11. 11. Niffler: Real Life • It appears to have the combination of dark hair and spines of the echidna, with the bill of the Duck-billed Platypus. And of course, the pouch. • They might not have such incredibly sticky fingers, but platypuses are equally good at seeking. These duck-billed, egg-laying mammals have the unique power of electroreception, a skill that allows them to locate prey in deep, silty water. • Their back hair is hard and bristled, which helps the strange creatures excavate burrows. This gives the platypus a "feathered" appearance, much like Niffler's. • With its mole-like clawed feet, an extinct platypus-relative called Steropodon looked even more like Rowling's creation.
  12. 12. Graphorn • “The Graphorn is found in mountainous European regions. Large and greyish purple with a humped back, the Graphorn has two very long, sharp horns, walks on large, four-thumbed feet, and has an extremely aggressive nature. Mountain trolls can occasionally be seen mounted on Graphorns, though the latter do not seem to take kindly to attempts to tame them and it is more common to see a troll covered in Graphorn scars.” • With greyish-purple skin that’s tougher than dragon skin, Graphorns are massive predators. • Highly endangered, Newt Scamander has the last pair of breeding Graphorns. The horn is highly sought after for potions like the Antidote to Uncommon Poisons.
  13. 13. Nundu • “This East African beast is arguably the most dangerous in the world. A gigantic leopard that moves silently despite its size and whose breath causes disease virulent enough to eliminate entire villages, it has never yet been subdued by fewer than a hundred skilled wizards working together.” (possibly until Newt) • It looks like a puffer fish with a spiky balloon-like appearance. Extremely dangerous, it moves silently and its breath is toxic and filled with disease. •
  14. 14. Nundu: Real Life • “The ferocious Nundu appears to be a Jaguar crossed with a cactus,” so it may come from the jungle/deseert pairings of Mexico. • The Nundu appears to have a history inspired by big cats across the world, as Eldon Elsrickle kept a cub as a pet, which eventually spelled his downfall. Stories of large carnivores bought as cute cubs are well-known throughout the world, which grow up to be aggressive animals unsuited to captivity.
  15. 15. Swooping Evil • “A large, butterfly-like creature that emerges from a small object, possibly a cocoon” – Pottermore • New for the movie. • The Swooping Evil’s wings are described as spiked while its cocoon is green and spiny. • Its venom can be diluted to help ……………erase bad memories or cause …………..amnesia for the full strength …………..version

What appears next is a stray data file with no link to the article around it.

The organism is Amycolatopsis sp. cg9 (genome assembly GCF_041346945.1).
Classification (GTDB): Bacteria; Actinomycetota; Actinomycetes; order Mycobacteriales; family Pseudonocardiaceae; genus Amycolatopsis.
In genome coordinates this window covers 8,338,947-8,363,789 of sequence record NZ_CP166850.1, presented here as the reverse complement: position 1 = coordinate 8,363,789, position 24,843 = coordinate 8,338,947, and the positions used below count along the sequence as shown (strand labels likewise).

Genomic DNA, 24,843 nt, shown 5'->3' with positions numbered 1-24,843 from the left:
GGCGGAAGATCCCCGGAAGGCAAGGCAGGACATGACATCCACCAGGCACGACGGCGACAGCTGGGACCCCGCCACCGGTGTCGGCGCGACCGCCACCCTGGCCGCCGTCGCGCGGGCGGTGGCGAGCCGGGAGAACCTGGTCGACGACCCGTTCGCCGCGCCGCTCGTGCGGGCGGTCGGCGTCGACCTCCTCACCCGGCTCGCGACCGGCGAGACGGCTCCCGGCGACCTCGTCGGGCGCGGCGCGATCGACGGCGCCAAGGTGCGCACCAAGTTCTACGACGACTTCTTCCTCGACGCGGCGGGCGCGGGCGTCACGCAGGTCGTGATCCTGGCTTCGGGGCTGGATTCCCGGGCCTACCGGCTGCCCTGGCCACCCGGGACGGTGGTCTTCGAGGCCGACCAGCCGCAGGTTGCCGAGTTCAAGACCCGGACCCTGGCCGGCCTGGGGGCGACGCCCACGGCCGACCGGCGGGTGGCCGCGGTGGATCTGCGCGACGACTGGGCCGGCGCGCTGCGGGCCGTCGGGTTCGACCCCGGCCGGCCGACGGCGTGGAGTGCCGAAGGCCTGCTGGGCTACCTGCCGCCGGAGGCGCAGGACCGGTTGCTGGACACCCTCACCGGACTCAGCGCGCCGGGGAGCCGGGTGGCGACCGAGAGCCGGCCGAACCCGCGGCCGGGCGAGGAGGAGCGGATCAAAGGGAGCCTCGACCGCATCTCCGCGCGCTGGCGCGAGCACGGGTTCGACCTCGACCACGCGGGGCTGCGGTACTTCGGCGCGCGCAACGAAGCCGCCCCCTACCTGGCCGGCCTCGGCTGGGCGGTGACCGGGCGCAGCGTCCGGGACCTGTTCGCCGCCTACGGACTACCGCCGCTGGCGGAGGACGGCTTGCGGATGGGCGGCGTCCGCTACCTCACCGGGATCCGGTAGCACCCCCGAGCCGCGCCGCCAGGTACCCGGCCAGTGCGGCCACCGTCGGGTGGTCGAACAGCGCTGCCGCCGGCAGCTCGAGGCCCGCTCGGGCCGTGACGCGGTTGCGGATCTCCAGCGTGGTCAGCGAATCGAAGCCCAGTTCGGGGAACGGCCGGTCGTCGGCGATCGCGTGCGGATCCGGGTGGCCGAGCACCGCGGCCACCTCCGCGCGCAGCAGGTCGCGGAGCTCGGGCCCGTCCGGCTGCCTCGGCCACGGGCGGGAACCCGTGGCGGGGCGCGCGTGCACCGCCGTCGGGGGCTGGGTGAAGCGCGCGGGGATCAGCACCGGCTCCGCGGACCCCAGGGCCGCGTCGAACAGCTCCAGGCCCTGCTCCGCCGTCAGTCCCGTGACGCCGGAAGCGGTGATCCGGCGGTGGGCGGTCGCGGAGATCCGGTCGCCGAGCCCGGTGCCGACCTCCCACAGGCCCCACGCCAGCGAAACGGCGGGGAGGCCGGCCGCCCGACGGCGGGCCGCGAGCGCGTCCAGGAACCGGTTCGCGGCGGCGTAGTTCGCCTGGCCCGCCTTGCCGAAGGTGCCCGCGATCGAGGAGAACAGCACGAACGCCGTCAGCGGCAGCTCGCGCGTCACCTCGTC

16. 16. Real Life • It looks like a hybrid between a butterfly, spoonbill bird, and blue- green parrot.
  17. 17. Grindylow • "A sickly green creature with sharp little horns had its face pressed against the glass, pulling faces and flexing its long, spindly fingers.“ • Newt Scamander had several Grindylows in his suitcase. • Remus Lupin ordered a Grindylow for his third year class to study. After his resignation, he left behind the tank in which the Grindylow was kept. • The Grindylows of the Black Lake attacked Fleur Delacour, and Harry Potter. • A folkloric creature from Yorkshire and Lancashire, Grindylows are said to grab little children with their long sinewy arms and drown them if they come too close to the water's edge. They’re a bogeyman used as a ploy to frighten children away from pools, marshes or ponds where they could drown.
  18. 18. Occamy • The Occamy is found in the Far East and India. A plumed, two- legged winged creature with a serpentine body, the Occamy may reach a length of fifteen feet. It feeds mainly on rats and birds, though has been known to carry off monkeys. The Occamy is aggressive to all who approach it, particularly in defence of its eggs, whose shells are made of the purest, softest silver.” • The Occamy is a feathered, two-legged serpentine bodied magical creature with wings. Its wings can be up to 15 feet long. • It’s named after Occam’s Razor, the theory that the most likely explanation for a strange predicament is likely to be the simplest. • Its magical nature gives it the power to be choranaptyxic –to grow or shrink to fit available space. • Professor Gilderoy Lockhart once wanted to make a line of haircare products using the silver eggs, but they were too difficult to obtain.
  19. 19. Occamy: Real Life • It has the serpentine body of the Loch Ness Monster but the beak, feathers and wings of an exotic bird. • Its indigo plumage and yellow eyes compare to the Hyacinth Macaw, which can be found in Paraguay. • Exotic birds such as the Hyacinth Macaw are under severe threat from the pet trade -- wild chicks are stolen from nests and crammed into small containers.